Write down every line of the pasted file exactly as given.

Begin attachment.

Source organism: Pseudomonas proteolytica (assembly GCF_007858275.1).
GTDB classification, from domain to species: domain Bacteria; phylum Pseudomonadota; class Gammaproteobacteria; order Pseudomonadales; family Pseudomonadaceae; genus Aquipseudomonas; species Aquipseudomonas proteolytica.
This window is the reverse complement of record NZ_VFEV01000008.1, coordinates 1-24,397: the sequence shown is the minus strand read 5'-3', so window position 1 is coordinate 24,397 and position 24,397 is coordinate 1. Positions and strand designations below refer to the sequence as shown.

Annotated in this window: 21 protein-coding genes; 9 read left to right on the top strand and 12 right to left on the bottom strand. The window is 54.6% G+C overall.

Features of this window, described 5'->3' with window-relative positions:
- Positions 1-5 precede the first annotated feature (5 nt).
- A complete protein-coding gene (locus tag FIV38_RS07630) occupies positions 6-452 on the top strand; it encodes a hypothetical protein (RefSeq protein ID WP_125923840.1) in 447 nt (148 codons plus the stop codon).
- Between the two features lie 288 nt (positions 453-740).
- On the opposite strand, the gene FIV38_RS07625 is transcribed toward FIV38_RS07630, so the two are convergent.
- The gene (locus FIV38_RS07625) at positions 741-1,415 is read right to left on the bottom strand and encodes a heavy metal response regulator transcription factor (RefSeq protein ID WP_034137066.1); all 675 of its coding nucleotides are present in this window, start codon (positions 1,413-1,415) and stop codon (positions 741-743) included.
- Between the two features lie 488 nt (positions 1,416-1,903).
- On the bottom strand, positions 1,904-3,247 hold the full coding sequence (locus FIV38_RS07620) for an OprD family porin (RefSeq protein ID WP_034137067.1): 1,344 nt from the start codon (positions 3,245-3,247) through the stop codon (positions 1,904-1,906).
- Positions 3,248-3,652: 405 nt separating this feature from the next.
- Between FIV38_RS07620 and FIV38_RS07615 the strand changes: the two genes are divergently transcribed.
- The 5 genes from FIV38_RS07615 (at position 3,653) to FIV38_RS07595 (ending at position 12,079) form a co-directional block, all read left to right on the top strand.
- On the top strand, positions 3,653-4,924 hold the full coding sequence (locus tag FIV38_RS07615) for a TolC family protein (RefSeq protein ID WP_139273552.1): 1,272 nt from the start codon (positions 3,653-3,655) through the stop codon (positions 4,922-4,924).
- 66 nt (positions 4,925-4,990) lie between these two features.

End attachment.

Source organism: Pseudomonas proteolytica (assembly GCF_007858275.1).
GTDB classification, from domain to species: domain Bacteria; phylum Pseudomonadota; class Gammaproteobacteria; order Pseudomonadales; family Pseudomonadaceae; genus Aquipseudomonas; species Aquipseudomonas proteolytica.
This window is the reverse complement of record NZ_VFEV01000008.1, coordinates 1-24,397: the sequence shown is the minus strand read 5'-3', so window position 1 is coordinate 24,397 and position 24,397 is coordinate 1. Positions and strand designations below refer to the sequence as shown.

Annotated in this window: 21 protein-coding genes; 9 read left to right on the top strand and 12 right to left on the bottom strand. The window is 54.6% G+C overall.

Features of this window, described 5'->3' with window-relative positions:
- Positions 1-5 precede the first annotated feature (5 nt).
- A complete protein-coding gene (locus tag FIV38_RS07630) occupies positions 6-452 on the top strand; it encodes a hypothetical protein (RefSeq protein ID WP_125923840.1) in 447 nt (148 codons plus the stop codon).
- Between the two features lie 288 nt (positions 453-740).
- On the opposite strand, the gene FIV38_RS07625 is transcribed toward FIV38_RS07630, so the two are convergent.
- The gene (locus FIV38_RS07625) at positions 741-1,415 is read right to left on the bottom strand and encodes a heavy metal response regulator transcription factor (RefSeq protein ID WP_034137066.1); all 675 of its coding nucleotides are present in this window, start codon (positions 1,413-1,415) and stop codon (positions 741-743) included.
- Between the two features lie 488 nt (positions 1,416-1,903).
- On the bottom strand, positions 1,904-3,247 hold the full coding sequence (locus FIV38_RS07620) for an OprD family porin (RefSeq protein ID WP_034137067.1): 1,344 nt from the start codon (positions 3,245-3,247) through the stop codon (positions 1,904-1,906).
- Positions 3,248-3,652: 405 nt separating this feature from the next.
- Between FIV38_RS07620 and FIV38_RS07615 the strand changes: the two genes are divergently transcribed.
- The 5 genes from FIV38_RS07615 (at position 3,653) to FIV38_RS07595 (ending at position 12,079) form a co-directional block, all read left to right on the top strand.
- On the top strand, positions 3,653-4,924 hold the full coding sequence (locus tag FIV38_RS07615) for a TolC family protein (RefSeq protein ID WP_139273552.1): 1,272 nt from the start codon (positions 3,653-3,655) through the stop codon (positions 4,922-4,924).
- 66 nt (positions 4,925-4,990) lie between these two features.